For either embodiment, once the sequencer 20 or 30 has stepped through S+R numbers, it can start using the addresses for the loop determination.

Software implementations of the invention are shown in FIGS. 6, 7 and 8. Such implementations are preferred, wherein the random access memory (RAM) of a workstation or PC is used to hold the image data and response data. Workstation or PC 25 is suitable as a platform for the software implementations of the invention is shown in FIG. 5. Of conventional construction, it preferably includes a monitor 25a, a chassis 25b containing the processing unit, random access memory (RAM) and mass storage, and/or a frame grabber for input of video images, a keyboard 25c, a mouse 25d, a black/white printer 25f, and a scanner 25e for scanning input patterns to be processed. Random numbers may be generated by a software driven pseudo-random number generator, or stored in RAM.

FIG. 6 shows a software implementation 40 of a learning module of the system of the present invention. The input pattern to be learned is loaded (42), the identity (training code) specified by the user (44), the address loops identified (maintaining a minimum size) (46), and the training code is loaded into a response memory or array (48).

FIG. 6 shows a software implementation 50 of a recognition module according to the present invention. The input pattern to be recognized is loaded into the buffer or pattern memory (52), the address sequencer is run (maintaining minimum loop length) to identify the address loop(s) (54), and the corresponding training codes are read from response memory is read to identify the pattern (56).

FIG. 8 shows a software implementation 60 of the address sequencers 20 or 30 according to the present invention. A maximum value of random number R(i) and i are set (62 and 64). The pattern and response memories are read at A(i) (66). R(i) is read or generated (68). A next address N is calculated as indicated above with regard to FIG. 3 or 4 (70). The next address A(i) is set equal to N (72). If the loop has repeated as required (74), the pattern is identified looking at the training codes stored in the response memory (76), else the address sequencing continues (66).

The present invention may be implemented in combination with the system for weighting training code entries disclosed in U.S. patent application Ser. No. 08/107,100, entitled "Pattern Processing System with Weighted Training Codes," filed Aug. 16, 1993, to Werth. Weighting the training code entries is useful for training the system to identify classes of patterns. Of course, the present invention is useful in any of the various modes disclosed in U.S. Pat. No. 4,541,115 to Werth. In yet another preferred alternate embodiment, the Werth system may be modified to provide that an input pattern be identified by multiple processing systems, each with different address loop generators to provide different address loops for the pattern in each system, with the processing systems "voting" as to the identification of the pattern. For example, if three systems identified the pattern as "A", and one as "B", "A" would be the identification.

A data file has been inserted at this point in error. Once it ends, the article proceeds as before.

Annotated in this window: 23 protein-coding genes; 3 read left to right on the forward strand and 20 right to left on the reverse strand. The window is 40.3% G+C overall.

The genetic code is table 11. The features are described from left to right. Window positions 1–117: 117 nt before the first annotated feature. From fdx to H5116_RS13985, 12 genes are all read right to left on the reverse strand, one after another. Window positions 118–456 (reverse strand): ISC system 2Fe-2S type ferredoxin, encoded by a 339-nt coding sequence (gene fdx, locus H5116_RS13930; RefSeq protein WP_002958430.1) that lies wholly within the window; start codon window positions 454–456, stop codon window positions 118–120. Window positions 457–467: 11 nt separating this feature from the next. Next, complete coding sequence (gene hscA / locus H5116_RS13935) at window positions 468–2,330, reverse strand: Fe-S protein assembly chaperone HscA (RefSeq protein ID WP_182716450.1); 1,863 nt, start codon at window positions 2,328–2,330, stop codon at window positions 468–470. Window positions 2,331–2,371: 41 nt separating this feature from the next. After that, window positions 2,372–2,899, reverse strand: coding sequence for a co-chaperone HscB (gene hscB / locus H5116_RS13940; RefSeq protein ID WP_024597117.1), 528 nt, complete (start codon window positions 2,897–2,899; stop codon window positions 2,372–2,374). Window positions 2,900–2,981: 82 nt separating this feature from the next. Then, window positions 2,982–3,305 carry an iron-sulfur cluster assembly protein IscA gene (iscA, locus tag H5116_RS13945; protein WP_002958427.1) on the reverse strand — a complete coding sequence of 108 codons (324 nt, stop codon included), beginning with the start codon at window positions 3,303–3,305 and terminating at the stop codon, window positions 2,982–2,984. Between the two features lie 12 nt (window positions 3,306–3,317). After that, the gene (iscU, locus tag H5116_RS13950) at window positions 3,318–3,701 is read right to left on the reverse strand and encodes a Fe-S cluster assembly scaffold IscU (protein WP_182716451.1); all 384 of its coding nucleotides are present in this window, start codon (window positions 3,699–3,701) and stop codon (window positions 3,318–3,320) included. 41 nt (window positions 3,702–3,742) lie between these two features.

Thus, there has been described an improved method and apparatus for address sequencing for the Werth system, whereby undesirable short loops are avoided, and recognition is improved.

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Referenced by
Citing PatentFiling datePublication dateApplicantTitle
US5651123 *Jun 5, 1995Jul 22, 1997Mitsubishi Denki Kabushiki KaishaProgram execution control device having addressability in accordance with M series pseudo-random number sequence
US7512861 *May 19, 2005Mar 31, 2009Vladimir BrajovicMethod for determining identity of simultaneous events and applications to image sensing and A/D conversion
US8055599Jul 14, 2008Nov 8, 2011Werth Larry JPattern recognition using cycles or traces in an associative pattern memory (APM), vertical sensors, amplitude sampling, adjacent hashes and fuzzy hashes
US8335750Nov 3, 2011Dec 18, 2012Werth Larry JAssociative pattern memory with vertical sensors, amplitude sampling, adjacent hashes and fuzzy hashes
US8612371Dec 18, 2012Dec 17, 2013Larry J. WerthComputing device and method using associative pattern memory using recognition codes for input patterns
US8632577Jan 22, 2013Jan 21, 2014Lockheed Martin CorporationHybrid optical-electrical probes for stimulation of nerve or other animal tissue
US8945197Jun 15, 2012Feb 3, 2015Lockheed Martin CorporationSight-restoring visual prosthetic and method using infrared nerve-stimulation light
US8956396Jun 15, 2012Feb 17, 2015Lockheed Martin CorporationEye-tracking visual prosthetic and method
Classifications
U.S. Classification382/160, 382/228
International ClassificationG06K9/68
Cooperative ClassificationG06K9/68
European ClassificationG06K9/68